Granite for the home was quarried on the property at Pierson Ridge in Bergen County. Italian marble lines the breakfast room, which features a three-tiered lavabo from a Renaissance-era palazzo in Venice. The drawing room is paneled in Scandinavian pine. Pope and New York stained-glass designers Heinegke & Smith imported 16th-century glass pieces from Europe to create leaded windows. Meanwhile, Lewis turned the grounds into a series of botanical gardens.
In 1953, Lewis sold all 1,117 manicured acres to the National Bible Institute. The state of New Jersey purchased the property in 1966. Two decades later, Governor Tom Kean designated the 96 acres around the manor as the official state garden. It’s now a popular wedding venue operated by Frungillo Caterers.
Not all of New Jersey’s castles started as private residences. Blair Hall, with its four crenellated towers rising above a pointed archway, was erected as a Princeton University dormitory in 1898. It was the first campus building designed in the Collegiate Gothic style mandated two years earlier by the trustees. The goal was to reproduce the look and feel of England’s most prestigious institutions of higher learning. In an oft-quoted 1902 address to alumni, university president (and future U.S. president) Woodrow Wilson proudly stated:
“By the very simple device of building our new buildings in the Tudor Gothic style we seem to have added to Princeton the age of Oxford and Cambridge; we have added a thousand years to the history of Princeton by merely putting those lines in our buildings which point every man’s imagination to the historical traditions of learning in the English-speaking race.”
Today, a stroll around parts of the Ivy League campus is like stepping back in time to medieval England. There are so many gargoyles that the college has a 36-page directory affectionately known as the “Little Book of Gargoyles.” Dillon Gymnasium, completed in 1947 with an impressive crenellated entry tower, was one of Princeton’s last projects in the Collegiate Gothic style.
Felician College Campus Center
How Iviswold Castle became a sanctuary for higher education is a curious tale. Book publisher David B. Ivison bought a stone home on a Rutherford hilltop in 1887 and hired Ithaca, New York-based architect William H. Miller—who designed much of Cornell University—to expand it into a 25-room high-Victorian castle, complete with towers of brownstone quarried in Belleville. Ivison lived there until the stock market crash of 1901; a few owners later, coal tycoon Solomon Milton Schatzkin made several key additions, including an indoor pool on the second floor. But by the Great Depression, Rutherford National Bank had seized the property.
The vacant castle seemed doomed until Peter and Sally Sammartino began eyeing the 37-room building with a vision to open a university. By late 1941, the Sammartinos convinced several investors, including the president of the Rutherford National Bank, Colonel Fairleigh Dickinson, to back their plan. Fairleigh Dickinson University was founded at Iviswold in 1942 as America entered World War II; it grew into the largest private college in the state. Eventually, Sally fell victim to Alzheimer’s disease. Peter, 87, decided it was time to end their suffering. Inside their Rutherford home on March 29, 1992, Peter fired a .38 caliber revolver at Sally’s temple; then, into his mouth. Shortly after the murder-suicide, FDU vacated Iviswold Castle and diverted operations to its campuses in Teaneck and Florham Park.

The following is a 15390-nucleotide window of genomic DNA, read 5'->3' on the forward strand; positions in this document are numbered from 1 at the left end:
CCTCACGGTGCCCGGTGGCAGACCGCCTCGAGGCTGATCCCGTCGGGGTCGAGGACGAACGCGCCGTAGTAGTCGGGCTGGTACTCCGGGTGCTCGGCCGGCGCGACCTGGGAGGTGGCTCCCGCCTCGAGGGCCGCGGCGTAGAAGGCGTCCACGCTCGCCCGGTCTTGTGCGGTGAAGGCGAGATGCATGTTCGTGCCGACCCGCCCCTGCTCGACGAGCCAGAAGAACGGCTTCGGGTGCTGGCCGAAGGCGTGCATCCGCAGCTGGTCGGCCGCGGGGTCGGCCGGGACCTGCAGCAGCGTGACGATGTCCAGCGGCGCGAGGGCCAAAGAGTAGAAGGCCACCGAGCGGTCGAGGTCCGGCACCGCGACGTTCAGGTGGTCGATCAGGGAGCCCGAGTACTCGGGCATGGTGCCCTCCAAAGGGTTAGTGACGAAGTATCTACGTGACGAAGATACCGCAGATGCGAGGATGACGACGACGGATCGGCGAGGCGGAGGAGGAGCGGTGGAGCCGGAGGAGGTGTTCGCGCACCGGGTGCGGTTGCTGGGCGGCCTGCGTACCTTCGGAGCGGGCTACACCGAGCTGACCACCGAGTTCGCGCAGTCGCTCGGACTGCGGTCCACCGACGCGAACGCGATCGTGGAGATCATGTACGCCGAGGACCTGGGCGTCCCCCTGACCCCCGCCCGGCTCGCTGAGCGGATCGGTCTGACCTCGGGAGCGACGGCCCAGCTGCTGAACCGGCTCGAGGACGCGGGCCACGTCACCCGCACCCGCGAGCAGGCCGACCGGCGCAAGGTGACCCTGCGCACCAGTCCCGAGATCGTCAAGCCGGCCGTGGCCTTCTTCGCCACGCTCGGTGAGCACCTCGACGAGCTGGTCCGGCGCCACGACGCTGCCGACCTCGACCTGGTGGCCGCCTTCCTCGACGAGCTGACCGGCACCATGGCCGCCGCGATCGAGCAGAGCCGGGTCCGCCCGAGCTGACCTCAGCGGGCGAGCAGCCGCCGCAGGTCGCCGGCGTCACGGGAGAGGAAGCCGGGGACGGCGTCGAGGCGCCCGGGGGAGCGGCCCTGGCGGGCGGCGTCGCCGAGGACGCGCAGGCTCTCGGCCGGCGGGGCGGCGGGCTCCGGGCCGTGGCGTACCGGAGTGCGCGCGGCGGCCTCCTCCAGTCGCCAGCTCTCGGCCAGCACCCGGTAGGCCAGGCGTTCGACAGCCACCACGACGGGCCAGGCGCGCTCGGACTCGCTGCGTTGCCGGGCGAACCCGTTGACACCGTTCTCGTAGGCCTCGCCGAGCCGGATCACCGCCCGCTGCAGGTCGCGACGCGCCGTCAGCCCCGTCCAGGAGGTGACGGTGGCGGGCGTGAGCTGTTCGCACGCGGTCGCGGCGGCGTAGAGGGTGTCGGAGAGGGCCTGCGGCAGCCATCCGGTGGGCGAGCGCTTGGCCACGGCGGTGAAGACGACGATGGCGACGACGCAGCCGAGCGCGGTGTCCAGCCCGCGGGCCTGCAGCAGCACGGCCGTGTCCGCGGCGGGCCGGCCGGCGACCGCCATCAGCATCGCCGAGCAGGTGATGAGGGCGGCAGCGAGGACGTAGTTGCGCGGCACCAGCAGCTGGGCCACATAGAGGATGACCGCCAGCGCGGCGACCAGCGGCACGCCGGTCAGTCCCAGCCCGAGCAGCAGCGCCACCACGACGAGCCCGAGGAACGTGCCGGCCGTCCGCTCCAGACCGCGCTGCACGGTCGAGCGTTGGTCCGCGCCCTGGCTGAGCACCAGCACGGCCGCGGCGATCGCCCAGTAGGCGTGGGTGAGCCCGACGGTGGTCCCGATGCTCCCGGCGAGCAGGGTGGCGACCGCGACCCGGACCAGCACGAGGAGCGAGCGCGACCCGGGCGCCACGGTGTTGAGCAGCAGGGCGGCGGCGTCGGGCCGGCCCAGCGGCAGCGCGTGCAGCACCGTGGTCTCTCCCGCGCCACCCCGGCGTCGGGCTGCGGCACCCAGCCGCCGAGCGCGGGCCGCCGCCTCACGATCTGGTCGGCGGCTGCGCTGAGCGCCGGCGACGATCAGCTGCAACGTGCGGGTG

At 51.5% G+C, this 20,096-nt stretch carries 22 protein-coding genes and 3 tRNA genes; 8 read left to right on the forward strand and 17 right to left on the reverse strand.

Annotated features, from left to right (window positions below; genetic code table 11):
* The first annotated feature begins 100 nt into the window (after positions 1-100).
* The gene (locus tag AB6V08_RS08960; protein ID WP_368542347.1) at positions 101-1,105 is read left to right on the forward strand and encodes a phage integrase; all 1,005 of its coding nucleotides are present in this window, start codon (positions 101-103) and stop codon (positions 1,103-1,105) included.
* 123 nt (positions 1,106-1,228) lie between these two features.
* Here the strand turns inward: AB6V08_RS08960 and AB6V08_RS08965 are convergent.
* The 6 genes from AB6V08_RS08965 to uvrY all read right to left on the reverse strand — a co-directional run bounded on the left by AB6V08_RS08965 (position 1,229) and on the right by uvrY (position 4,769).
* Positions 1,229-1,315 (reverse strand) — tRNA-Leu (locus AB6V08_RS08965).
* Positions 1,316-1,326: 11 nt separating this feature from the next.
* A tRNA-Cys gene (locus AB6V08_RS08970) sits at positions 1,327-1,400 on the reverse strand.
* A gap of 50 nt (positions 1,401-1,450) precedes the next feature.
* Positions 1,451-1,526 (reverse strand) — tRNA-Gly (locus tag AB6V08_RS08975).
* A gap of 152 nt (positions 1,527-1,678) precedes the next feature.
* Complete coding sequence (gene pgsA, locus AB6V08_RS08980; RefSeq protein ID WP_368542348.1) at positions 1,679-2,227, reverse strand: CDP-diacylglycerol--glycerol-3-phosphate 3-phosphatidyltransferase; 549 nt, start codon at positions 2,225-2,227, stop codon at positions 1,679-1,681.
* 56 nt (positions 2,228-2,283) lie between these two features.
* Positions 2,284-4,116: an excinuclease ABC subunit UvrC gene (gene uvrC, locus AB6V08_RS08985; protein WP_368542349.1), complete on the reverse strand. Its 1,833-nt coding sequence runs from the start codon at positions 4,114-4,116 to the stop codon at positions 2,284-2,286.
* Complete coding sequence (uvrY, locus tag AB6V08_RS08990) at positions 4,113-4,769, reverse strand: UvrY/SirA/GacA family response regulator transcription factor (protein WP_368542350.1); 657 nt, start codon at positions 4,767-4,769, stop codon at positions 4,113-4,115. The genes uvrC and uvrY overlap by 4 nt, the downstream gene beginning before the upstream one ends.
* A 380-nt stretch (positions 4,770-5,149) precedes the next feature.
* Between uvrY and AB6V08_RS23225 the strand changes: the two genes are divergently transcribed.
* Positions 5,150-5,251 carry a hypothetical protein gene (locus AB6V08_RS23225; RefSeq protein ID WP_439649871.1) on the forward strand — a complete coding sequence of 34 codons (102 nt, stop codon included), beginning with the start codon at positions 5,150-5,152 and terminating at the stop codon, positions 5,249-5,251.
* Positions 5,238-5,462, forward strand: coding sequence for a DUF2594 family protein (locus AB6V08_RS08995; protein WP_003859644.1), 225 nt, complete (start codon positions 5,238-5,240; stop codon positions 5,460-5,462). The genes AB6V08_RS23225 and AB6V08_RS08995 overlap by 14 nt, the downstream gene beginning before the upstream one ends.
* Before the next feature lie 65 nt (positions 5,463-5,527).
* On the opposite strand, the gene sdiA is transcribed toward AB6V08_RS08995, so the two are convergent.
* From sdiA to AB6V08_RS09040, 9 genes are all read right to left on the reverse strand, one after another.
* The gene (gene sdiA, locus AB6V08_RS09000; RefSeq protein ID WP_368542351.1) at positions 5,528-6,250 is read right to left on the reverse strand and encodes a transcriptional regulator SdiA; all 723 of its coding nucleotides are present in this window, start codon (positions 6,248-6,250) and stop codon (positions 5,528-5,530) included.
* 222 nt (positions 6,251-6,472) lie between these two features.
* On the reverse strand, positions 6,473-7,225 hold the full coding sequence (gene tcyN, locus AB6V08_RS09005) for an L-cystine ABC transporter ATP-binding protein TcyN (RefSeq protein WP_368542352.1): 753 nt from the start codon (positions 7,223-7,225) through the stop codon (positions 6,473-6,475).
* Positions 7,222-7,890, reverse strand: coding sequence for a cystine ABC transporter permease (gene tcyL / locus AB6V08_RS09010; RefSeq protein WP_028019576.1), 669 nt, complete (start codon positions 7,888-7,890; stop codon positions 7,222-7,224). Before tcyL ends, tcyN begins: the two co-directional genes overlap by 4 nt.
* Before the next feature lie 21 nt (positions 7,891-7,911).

The castle was forgotten again until Felician College purchased the campus in 1997 and initiated restoration by Historic Building Architects, a Trenton firm. HBA workers removed the contemporary additions, bringing to light facets of the original interior, including painted fresco ceilings and walnut paneling. In the former music room, they uncovered Singing Gallery, a quarter-scale replica of a 1438 Cantoria frieze from the Duomo in Florence. After more than a decade of restoration, Iviswold opened its doors as the Castle at Felician University to the administrative and student body in 2013.
Private residence, for sale
Architect George B. Post (who designed the New York Stock Exchange building) purchased 104 acres on Bernardsville Mountain in 1871 with visions of replicating the rolling, self-sufficient estates of English lords. Wealthy banker James Coleman Drayton bought a portion from Post, and hired him to build a stone villa featuring a four-story tower. By 1899, Prudential Insurance cofounder John Fairfield Dryden purchased the estate and added a classical semicircular terrace (now called the Solarium) with Corinthian columns and a staircase flanked by rhino statues. Dryden dubbed his magnificent home Stronghold. The Drydens owned the estate until 1940, when Elizabeth Gill moved her private all-girls boarding school into the mansion. In 1972, the Gill School merged with St. Bernard’s School of Gladstone, creating the Gill St. Bernard’s School. The school consolidated in 1995 and sold the property to new owners, who began restoring the exterior. New chimneys were installed and a zinc roof was imported from France.
However, the ambitious new owners never finished the interior, leaving a gutted granite-and-concrete shell with no wiring or plumbing. Stronghold sat vacant until 2005, when entrepreneur and fashion designer Marc Eckō, a Lakewood native, purchased it for $7.5 million. Eckō’s renovation was a massive “labor of love,” says Coldwell Banker realtor Vincenza Montrone. The restored seven-bedroom mansion is now on the market for $15 million. Because of modern height restrictions (ceilings are limited to 35 feet), you can no longer build a home like Stronghold, says Montrone, adding, “It’s really one of a kind.”